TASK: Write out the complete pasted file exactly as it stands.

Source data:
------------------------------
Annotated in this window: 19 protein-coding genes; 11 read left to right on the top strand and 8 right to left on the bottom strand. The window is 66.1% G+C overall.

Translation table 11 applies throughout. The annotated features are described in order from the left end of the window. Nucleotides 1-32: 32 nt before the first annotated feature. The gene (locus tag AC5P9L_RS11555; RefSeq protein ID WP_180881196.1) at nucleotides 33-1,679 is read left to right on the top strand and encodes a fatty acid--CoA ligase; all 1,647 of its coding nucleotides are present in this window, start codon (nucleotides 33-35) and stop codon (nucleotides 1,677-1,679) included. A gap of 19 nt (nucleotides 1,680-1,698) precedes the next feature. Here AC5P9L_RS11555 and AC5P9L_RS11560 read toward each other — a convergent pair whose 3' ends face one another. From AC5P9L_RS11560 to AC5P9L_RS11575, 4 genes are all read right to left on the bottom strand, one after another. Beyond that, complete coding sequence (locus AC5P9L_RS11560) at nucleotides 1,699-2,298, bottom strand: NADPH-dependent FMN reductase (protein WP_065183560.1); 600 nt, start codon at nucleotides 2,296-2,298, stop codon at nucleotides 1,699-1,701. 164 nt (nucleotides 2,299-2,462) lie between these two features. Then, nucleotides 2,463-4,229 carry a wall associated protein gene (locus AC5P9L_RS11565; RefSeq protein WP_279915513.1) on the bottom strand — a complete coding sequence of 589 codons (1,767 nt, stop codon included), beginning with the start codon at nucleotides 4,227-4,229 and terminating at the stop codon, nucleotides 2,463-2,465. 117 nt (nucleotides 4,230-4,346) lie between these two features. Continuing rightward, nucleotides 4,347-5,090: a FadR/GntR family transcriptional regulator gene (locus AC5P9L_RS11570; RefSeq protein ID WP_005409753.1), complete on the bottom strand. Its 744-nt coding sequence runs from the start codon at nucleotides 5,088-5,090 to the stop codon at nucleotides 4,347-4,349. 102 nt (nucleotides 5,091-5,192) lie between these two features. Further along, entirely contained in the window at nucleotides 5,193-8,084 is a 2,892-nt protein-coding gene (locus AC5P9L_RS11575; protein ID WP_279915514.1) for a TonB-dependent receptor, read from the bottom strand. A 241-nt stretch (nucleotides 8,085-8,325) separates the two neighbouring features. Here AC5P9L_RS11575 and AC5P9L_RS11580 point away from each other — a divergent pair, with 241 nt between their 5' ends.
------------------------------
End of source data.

Annotated in this window: 19 protein-coding genes; 11 read left to right on the top strand and 8 right to left on the bottom strand. The window is 66.1% G+C overall.

Translation table 11 applies throughout. The annotated features are described in order from the left end of the window. Nucleotides 1-32: 32 nt before the first annotated feature. The gene (locus tag AC5P9L_RS11555; RefSeq protein ID WP_180881196.1) at nucleotides 33-1,679 is read left to right on the top strand and encodes a fatty acid--CoA ligase; all 1,647 of its coding nucleotides are present in this window, start codon (nucleotides 33-35) and stop codon (nucleotides 1,677-1,679) included. A gap of 19 nt (nucleotides 1,680-1,698) precedes the next feature. Here AC5P9L_RS11555 and AC5P9L_RS11560 read toward each other — a convergent pair whose 3' ends face one another. From AC5P9L_RS11560 to AC5P9L_RS11575, 4 genes are all read right to left on the bottom strand, one after another. Beyond that, complete coding sequence (locus AC5P9L_RS11560) at nucleotides 1,699-2,298, bottom strand: NADPH-dependent FMN reductase (protein WP_065183560.1); 600 nt, start codon at nucleotides 2,296-2,298, stop codon at nucleotides 1,699-1,701. 164 nt (nucleotides 2,299-2,462) lie between these two features. Then, nucleotides 2,463-4,229 carry a wall associated protein gene (locus AC5P9L_RS11565; RefSeq protein WP_279915513.1) on the bottom strand — a complete coding sequence of 589 codons (1,767 nt, stop codon included), beginning with the start codon at nucleotides 4,227-4,229 and terminating at the stop codon, nucleotides 2,463-2,465. 117 nt (nucleotides 4,230-4,346) lie between these two features. Continuing rightward, nucleotides 4,347-5,090: a FadR/GntR family transcriptional regulator gene (locus AC5P9L_RS11570; RefSeq protein ID WP_005409753.1), complete on the bottom strand. Its 744-nt coding sequence runs from the start codon at nucleotides 5,088-5,090 to the stop codon at nucleotides 4,347-4,349. 102 nt (nucleotides 5,091-5,192) lie between these two features. Further along, entirely contained in the window at nucleotides 5,193-8,084 is a 2,892-nt protein-coding gene (locus AC5P9L_RS11575; protein ID WP_279915514.1) for a TonB-dependent receptor, read from the bottom strand. A 241-nt stretch (nucleotides 8,085-8,325) separates the two neighbouring features. Here AC5P9L_RS11575 and AC5P9L_RS11580 point away from each other — a divergent pair, with 241 nt between their 5' ends.